Completing a debut album is a big achievement for any musician, whether you are a professional songwriter looking to boost your catalog or a full-fledged performing artist trying to gain public recognition. This is especially true if you taste some amount of success as a result of your initial compilation.
But as the gloss rubs off, say in one or two years, it is time to focus on creating and releasing your second album. It should be a natural progression, but for many musicians, working on a sophomore album can be one of the most anxiety-filled periods in their career. There are several reasons for this, including:
It is important to note that the above issues with making a second album are often more telling for musicians who are under contract with music labels. Recording contracts are often tied to raw numbers, which puts pressure on musicians to keep delivering with successive albums in order to stay in the “good graces” of the label they are affiliated with. However, struggling with a second album may also affect fully independent artists and songwriters.
Moreover, music creators are not the only creative bunch that struggle with rebounding after a debut. There is a reason why many movie directors spend years on putting movie sequels together (especially if the first instalment was considered a masterpiece). Many authors, after debuting with a bestseller, are often struck with writer’s block when trying to pen a second book they think will prove their initial success was not a fluke. Overall, the problem of getting past a first project is often tied to the human condition known as Imposter Syndrome.
But let’s not digress. How can you get past your first album and get in the frame of mind to deliver a fantastic follow up? We have come up with a few strategies to help those of you faced with this predicament.
Every large task is executed better when a realistic plan is involved. Making an album, regardless of whether it is your first, second, or tenth, is a pretty large undertaking. Writing and recording entirely new songs can mean many late night sessions, numerous meetings with other music professionals, seeing to the refinement of the technical aspects, and even securing licenses from other musicians in cases where cover versions and samples are involved. There are also other important considerations to go over, such as what the album art will look like and how to start creating some buzz in the public domain to ensure people don’t forget about you while you are working on the project.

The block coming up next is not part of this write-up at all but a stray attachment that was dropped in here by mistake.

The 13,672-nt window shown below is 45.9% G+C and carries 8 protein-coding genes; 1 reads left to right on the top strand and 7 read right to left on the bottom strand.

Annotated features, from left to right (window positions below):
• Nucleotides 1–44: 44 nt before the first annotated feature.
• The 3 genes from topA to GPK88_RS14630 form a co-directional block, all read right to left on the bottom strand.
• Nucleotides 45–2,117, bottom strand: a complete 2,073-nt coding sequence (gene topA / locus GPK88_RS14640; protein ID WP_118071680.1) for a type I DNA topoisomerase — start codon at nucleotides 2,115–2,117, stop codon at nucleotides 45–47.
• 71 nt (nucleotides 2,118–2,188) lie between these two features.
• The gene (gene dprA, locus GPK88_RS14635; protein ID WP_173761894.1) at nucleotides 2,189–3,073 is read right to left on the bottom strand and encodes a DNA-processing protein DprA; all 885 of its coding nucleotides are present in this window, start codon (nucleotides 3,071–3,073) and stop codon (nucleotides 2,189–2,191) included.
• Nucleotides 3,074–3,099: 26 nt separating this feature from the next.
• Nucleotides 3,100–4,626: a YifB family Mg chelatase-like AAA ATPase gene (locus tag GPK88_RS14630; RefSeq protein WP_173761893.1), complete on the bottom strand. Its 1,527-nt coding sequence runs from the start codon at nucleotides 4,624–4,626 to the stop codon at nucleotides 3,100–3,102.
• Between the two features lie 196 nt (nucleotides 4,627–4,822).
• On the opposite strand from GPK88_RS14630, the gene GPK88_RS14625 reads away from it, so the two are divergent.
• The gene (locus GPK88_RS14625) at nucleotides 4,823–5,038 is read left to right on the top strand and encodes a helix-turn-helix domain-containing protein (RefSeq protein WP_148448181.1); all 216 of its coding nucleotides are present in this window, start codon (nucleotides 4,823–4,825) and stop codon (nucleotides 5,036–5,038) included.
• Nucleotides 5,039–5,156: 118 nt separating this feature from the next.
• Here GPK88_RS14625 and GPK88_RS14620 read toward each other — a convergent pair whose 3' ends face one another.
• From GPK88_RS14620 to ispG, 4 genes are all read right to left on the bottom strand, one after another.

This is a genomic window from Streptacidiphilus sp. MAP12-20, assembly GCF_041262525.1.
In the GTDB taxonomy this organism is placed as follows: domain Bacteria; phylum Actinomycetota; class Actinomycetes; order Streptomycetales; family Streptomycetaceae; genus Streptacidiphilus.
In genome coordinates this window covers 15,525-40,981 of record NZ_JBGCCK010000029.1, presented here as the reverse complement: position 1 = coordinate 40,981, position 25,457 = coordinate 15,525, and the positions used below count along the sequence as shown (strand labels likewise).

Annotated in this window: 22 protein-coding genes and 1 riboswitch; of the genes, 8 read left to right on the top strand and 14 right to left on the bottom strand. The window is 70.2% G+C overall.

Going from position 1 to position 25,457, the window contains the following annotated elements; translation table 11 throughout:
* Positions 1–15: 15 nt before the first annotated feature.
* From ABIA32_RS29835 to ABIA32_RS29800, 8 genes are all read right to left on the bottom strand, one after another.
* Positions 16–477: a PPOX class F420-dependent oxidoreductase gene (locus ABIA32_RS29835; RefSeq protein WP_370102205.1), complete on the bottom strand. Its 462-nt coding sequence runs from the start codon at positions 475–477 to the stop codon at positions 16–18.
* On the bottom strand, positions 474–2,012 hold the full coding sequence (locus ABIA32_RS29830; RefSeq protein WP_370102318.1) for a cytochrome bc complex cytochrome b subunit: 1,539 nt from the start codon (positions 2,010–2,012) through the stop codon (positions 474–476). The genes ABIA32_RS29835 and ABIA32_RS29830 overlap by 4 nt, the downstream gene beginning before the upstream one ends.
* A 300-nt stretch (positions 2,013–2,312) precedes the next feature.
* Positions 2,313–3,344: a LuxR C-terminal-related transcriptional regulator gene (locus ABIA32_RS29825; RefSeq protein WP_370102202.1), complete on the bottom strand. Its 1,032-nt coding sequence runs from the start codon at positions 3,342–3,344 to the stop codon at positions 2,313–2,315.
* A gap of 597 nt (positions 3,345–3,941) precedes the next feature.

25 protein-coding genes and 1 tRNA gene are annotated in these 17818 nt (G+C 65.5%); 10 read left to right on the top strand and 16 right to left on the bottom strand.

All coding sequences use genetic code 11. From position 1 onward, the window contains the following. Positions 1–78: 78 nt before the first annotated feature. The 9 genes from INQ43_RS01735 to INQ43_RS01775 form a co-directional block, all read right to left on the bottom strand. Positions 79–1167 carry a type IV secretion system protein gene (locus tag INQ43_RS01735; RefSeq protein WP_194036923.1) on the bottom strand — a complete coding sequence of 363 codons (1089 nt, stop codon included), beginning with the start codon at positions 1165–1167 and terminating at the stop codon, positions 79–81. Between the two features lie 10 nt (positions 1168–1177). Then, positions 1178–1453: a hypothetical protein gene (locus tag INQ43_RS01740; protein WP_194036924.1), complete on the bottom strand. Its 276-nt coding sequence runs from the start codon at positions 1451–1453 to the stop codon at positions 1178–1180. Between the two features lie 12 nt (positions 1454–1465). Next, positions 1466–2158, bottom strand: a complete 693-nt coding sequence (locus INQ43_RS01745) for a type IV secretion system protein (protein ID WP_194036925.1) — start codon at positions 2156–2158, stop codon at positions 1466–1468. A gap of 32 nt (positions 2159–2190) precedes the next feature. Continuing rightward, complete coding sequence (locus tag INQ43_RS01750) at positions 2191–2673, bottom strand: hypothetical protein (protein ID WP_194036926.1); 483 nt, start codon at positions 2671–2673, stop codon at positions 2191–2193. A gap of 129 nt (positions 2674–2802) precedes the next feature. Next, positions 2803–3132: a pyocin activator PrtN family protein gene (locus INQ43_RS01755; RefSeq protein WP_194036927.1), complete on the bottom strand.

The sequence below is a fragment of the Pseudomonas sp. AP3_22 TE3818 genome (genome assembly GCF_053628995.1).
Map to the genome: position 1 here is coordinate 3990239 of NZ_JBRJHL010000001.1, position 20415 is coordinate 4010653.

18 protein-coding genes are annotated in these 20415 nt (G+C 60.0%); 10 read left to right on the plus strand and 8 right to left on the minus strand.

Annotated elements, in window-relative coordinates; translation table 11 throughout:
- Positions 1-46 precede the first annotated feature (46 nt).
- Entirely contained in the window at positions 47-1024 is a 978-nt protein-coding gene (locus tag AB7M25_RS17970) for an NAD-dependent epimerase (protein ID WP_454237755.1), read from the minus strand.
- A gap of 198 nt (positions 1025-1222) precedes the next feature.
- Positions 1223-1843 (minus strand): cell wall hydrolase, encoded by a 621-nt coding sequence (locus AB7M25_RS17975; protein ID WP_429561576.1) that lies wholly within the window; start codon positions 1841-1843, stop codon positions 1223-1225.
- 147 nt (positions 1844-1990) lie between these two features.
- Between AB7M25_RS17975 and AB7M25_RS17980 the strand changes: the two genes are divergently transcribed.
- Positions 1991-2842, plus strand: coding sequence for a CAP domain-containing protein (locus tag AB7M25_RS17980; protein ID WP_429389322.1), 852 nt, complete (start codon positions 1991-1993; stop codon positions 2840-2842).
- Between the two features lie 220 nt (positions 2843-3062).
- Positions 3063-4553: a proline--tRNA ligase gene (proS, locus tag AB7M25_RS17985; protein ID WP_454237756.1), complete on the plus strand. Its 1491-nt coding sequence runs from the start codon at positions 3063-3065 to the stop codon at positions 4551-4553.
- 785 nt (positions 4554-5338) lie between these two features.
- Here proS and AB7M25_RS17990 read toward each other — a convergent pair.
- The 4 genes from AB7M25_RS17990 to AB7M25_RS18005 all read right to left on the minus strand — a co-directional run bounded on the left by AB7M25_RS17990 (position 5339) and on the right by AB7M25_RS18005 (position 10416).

To ensure you don’t get overwhelmed with the process of creating a second album, it is a good idea to make a plan. This plan should have a definite timeline and milestones, as well as clear steps to cover each individual area of the project. Setting a plan will not guarantee that everything goes smoothly. However, it will serve as motivation and guide the process because you have a definite path to follow.
This is somewhat of a follow up on the previous step. While you want to make a solid plan focused on delivering your second album from start to finish, it is also a good idea to break down the project into manageable bite sizes. This means giving your attention to one song at a time, instead of trying to write the entire album at once.
Dealing with each song as a separate, mini project will help take off some of the pressure that comes from writing an entire album and make it easier for you to enjoy the journey.